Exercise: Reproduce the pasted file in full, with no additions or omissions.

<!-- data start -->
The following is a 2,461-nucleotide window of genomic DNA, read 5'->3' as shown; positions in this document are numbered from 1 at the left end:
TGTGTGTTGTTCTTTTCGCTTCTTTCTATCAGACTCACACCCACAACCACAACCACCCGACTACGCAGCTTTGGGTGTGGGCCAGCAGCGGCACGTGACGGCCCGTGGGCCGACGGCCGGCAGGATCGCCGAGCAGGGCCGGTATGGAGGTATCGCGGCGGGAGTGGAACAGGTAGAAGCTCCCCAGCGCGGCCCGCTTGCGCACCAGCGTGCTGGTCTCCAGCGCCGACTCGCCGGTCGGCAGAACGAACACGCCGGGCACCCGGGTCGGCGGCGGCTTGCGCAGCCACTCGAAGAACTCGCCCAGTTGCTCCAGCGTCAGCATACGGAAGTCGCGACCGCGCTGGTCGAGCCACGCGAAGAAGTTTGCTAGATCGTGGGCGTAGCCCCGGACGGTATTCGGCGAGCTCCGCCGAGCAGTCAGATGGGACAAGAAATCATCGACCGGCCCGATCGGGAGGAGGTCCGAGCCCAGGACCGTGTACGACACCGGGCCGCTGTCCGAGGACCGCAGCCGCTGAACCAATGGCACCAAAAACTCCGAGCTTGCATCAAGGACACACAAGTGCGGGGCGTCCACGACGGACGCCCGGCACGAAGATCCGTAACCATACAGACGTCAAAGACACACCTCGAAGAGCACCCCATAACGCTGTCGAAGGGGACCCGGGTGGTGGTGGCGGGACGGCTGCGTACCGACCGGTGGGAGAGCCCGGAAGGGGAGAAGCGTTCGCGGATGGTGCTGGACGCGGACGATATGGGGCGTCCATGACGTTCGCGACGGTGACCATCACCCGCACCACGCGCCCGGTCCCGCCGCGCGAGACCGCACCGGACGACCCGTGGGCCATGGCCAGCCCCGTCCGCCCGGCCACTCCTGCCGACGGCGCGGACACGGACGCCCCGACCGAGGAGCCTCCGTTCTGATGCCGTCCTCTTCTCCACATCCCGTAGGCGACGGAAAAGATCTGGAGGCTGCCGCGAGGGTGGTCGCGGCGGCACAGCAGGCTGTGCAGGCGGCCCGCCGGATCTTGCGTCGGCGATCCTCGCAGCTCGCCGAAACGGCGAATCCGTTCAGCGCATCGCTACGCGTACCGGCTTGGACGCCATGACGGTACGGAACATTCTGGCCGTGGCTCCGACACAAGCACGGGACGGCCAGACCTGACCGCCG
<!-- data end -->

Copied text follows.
The following is a 2,461-nucleotide window of genomic DNA, read 5'->3' as shown; positions in this document are numbered from 1 at the left end:
TGTGTGTTGTTCTTTTCGCTTCTTTCTATCAGACTCACACCCACAACCACAACCACCCGACTACGCAGCTTTGGGTGTGGGCCAGCAGCGGCACGTGACGGCCCGTGGGCCGACGGCCGGCAGGATCGCCGAGCAGGGCCGGTATGGAGGTATCGCGGCGGGAGTGGAACAGGTAGAAGCTCCCCAGCGCGGCCCGCTTGCGCACCAGCGTGCTGGTCTCCAGCGCCGACTCGCCGGTCGGCAGAACGAACACGCCGGGCACCCGGGTCGGCGGCGGCTTGCGCAGCCACTCGAAGAACTCGCCCAGTTGCTCCAGCGTCAGCATACGGAAGTCGCGACCGCGCTGGTCGAGCCACGCGAAGAAGTTTGCTAGATCGTGGGCGTAGCCCCGGACGGTATTCGGCGAGCTCCGCCGAGCAGTCAGATGGGACAAGAAATCATCGACCGGCCCGATCGGGAGGAGGTCCGAGCCCAGGACCGTGTACGACACCGGGCCGCTGTCCGAGGACCGCAGCCGCTGAACCAATGGCACCAAAAACTCCGAGCTTGCATCAAGGACACACAAGTGCGGGGCGTCCACGACGGACGCCCGGCACGAAGATCCGTAACCATACAGACGTCAAAGACACACCTCGAAGAGCACCCCATAACGCTGTCGAAGGGGACCCGGGTGGTGGTGGCGGGACGGCTGCGTACCGACCGGTGGGAGAGCCCGGAAGGGGAGAAGCGTTCGCGGATGGTGCTGGACGCGGACGATATGGGGCGTCCATGACGTTCGCGACGGTGACCATCACCCGCACCACGCGCCCGGTCCCGCCGCGCGAGACCGCACCGGACGACCCGTGGGCCATGGCCAGCCCCGTCCGCCCGGCCACTCCTGCCGACGGCGCGGACACGGACGCCCCGACCGAGGAGCCTCCGTTCTGATGCCGTCCTCTTCTCCACATCCCGTAGGCGACGGAAAAGATCTGGAGGCTGCCGCGAGGGTGGTCGCGGCGGCACAGCAGGCTGTGCAGGCGGCCCGCCGGATCTTGCGTCGGCGATCCTCGCAGCTCGCCGAAACGGCGAATCCGTTCAGCGCATCGCTACGCGTACCGGCTTGGACGCCATGACGGTACGGAACATTCTGGCCGTGGCTCCGACACAAGCACGGGACGGCCAGACCTGACCGCCG